Their reaction? A computing error, where their cyborg knock-off of a human glitches endlessly. They just do not have the social ability to respond, as if saying ‘hello’ to a total stranger is just too strange for their mind to comprehend. And their fear of the unfamiliar, aka the other person who is living on their street, is just too much for them to process in their feeble individualistic mind. That’s the city life I guess.

So many other glitches in the system here in this bizarre country where you really only look out for yourself. The second category has truly been embraced in this kind of chilly society where after the sun sets, everyone quietly isolates in their big homes, and when you walk in these gloomy streets with no sound to be made.

Everyone must be hunched in their expensive but uncomfortable furniture counting their money and making sure not one penny has been missed, because how else will you buy yourself another Porsche if you are losing time saying hi to a neighbor when you’ve got all that cash money waiting to be calculated.

Upon reflection and various conversation, and maybe also too much time in the grayness of this small nation, I understood that individualism is a part of western culture. Nobody needs to call someone to help them get out of a speeding ticket when you have all the money in the world to pay that not-even-going-to-look-at-the-price fine. As we all know, money can solve a good majority of our daily issues.

Money has allowed people to look out only for themselves. Money is the foundation of individualism. In a world where money is no longer the commodity that it is today, people will be put back into a position where community support is necessary for survival.

However, even if money won’t turn back into the worthless paper it actually is at midnight, I think it is a strange but beautiful thing to acknowledge how important community, and not individualism, is the kind of green flag and healthy support system we are all striving to end up in?

Besides my never-ending philosophical questioning, my point is actually pretty simple (surprise surprise). All I am trying to say here is that I wish more people would smile and say hello when we cross paths. After all, everyone can benefit from a bit more kindness on their way to their soul-sucking job.

3. The queer AF

I feel like anyone who has reached this point of my sophisticated rant will be aware that I reek of frustrations and annoyances. But, you have been patient enough to see the promising establishment of the third, the final category in this essay of reflections, the blossoming classification that exudes potential for all future generations.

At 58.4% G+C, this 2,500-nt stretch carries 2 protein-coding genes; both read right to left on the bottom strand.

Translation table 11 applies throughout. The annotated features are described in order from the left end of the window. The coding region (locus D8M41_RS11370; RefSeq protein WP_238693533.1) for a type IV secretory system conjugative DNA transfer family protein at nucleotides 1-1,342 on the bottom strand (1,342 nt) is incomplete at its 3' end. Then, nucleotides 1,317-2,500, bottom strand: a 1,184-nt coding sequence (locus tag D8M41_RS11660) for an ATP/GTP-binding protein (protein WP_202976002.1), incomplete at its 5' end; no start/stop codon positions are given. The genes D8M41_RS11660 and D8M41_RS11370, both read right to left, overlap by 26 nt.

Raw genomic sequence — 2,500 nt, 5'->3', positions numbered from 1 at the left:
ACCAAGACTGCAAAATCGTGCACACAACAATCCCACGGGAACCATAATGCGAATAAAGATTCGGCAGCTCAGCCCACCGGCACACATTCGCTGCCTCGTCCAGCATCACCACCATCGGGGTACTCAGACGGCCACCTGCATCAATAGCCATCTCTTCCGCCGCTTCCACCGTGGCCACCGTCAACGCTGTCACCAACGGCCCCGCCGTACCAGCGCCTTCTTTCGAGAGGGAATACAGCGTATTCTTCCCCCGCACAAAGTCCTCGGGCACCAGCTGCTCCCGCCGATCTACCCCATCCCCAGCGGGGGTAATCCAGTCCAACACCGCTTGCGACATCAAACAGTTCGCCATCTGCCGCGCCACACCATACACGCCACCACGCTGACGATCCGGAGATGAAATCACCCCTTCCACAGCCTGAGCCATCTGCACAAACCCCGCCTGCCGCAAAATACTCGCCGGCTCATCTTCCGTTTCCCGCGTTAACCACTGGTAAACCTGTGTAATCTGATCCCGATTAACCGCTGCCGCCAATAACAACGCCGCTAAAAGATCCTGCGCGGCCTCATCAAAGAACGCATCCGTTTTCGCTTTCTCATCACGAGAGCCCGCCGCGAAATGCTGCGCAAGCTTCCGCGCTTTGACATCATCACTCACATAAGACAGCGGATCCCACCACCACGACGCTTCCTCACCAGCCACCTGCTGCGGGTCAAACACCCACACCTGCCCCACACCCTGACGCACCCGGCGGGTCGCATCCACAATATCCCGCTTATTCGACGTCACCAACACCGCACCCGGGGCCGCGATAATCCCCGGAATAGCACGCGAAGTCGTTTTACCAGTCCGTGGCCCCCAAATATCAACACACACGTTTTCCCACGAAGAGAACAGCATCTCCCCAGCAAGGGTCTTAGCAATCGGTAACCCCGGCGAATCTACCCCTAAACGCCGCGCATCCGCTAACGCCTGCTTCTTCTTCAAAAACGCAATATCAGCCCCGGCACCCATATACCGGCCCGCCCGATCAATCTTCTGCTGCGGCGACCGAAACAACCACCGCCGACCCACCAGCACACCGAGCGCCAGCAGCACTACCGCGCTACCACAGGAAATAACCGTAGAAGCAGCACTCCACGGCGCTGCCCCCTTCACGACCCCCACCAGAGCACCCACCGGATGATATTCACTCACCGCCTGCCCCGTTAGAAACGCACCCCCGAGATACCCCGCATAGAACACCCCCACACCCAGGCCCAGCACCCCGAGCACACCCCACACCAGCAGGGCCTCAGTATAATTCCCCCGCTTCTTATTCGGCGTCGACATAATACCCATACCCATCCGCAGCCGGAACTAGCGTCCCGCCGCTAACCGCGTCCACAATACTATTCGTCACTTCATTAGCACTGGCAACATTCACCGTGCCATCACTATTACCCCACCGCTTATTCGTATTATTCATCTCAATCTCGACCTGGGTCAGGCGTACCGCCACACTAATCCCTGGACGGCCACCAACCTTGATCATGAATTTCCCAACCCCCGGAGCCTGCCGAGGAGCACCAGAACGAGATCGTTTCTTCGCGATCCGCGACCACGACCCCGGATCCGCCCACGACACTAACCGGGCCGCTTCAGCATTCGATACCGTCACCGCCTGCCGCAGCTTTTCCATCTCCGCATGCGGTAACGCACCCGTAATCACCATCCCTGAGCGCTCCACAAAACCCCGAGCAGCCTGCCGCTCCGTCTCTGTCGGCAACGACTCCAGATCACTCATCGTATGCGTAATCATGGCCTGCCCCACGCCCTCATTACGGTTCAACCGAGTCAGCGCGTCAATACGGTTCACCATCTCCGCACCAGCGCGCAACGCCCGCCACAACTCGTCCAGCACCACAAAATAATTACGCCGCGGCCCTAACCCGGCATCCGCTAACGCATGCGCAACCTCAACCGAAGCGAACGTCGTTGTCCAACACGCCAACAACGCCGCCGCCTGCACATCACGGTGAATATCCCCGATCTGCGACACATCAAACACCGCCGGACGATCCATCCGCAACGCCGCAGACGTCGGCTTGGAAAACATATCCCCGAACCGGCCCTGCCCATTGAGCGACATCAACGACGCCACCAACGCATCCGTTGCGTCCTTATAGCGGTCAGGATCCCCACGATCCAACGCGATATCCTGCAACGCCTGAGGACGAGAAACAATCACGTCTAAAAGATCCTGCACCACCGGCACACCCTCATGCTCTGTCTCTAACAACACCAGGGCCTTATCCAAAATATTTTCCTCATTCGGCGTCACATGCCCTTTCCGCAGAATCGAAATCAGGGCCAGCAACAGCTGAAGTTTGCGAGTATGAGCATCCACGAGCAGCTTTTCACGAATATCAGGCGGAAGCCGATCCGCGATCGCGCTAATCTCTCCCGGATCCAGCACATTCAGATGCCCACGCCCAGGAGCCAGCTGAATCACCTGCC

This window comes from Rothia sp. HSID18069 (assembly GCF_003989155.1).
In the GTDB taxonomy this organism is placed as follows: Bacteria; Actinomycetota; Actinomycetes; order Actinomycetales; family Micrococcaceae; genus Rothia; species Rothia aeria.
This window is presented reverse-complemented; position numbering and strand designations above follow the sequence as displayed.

The most inclusive category to exist is dubbed by the resilient concept of queerness. Queerness not as in the naïve and basic idea of just being gay. This is not a critique of gayness but rather shedding light on the potential of having this category represent a diverse set of experiences that encompasses all those who do not fit in.

Regardless of what makes you feel excluded, know that the concept of queerness is where you will feel home again. Queerness is the deconstruction of all the normalized features of our society. It opens with welcoming arms every person who is not enough. It provides a safe space to all those who have been left to fend for themselves in an unjust system of egocentrism.

Being queer is exactly what it means: the odd, the abnormal or the weird, but all of this in the best sense. By this I mean that if you do not fit into the first or the second, the queer offers you the realm of possibilities to question, challenge, deconstruct and reconstruct a reality where your exclusion empowers you to see how your unique abilities are the key to unlock a world where you are free and embraced with love and generosity, demolishing an era of individualism and capitalist-led horror.

So, pick up the frustration that has been lying, ignored and disregarded, in the corner of your mental room, dust off the sadness and anger and see the glowing light that shines through it. See how your pain of being rejected by the unattainable demands of today’s society can be used as a weapon to build a new world.

A world where differences are not only celebrated, but also the norm, where the abnormal is the standard model of the future. We are all the imperfect foot of Cinderella’s ugly step-sister, and it is about time to rave out in an anarchic, improvised, and radical dance of the souls honoring all that is odd and flawed, so that the next generations always feel that their reality is the revolution that we have all been waiting for.︎

Gabrielle Antar, a Luxembourgish-Lebanese writer, has spent most of her life in Lebanon. Formerly a journalist, she now channels her writing to advocate for causes close to her heart, from anti-capitalism to queer transnational feminist liberation. Her mission: to mainstream the idea that “the personal is political.”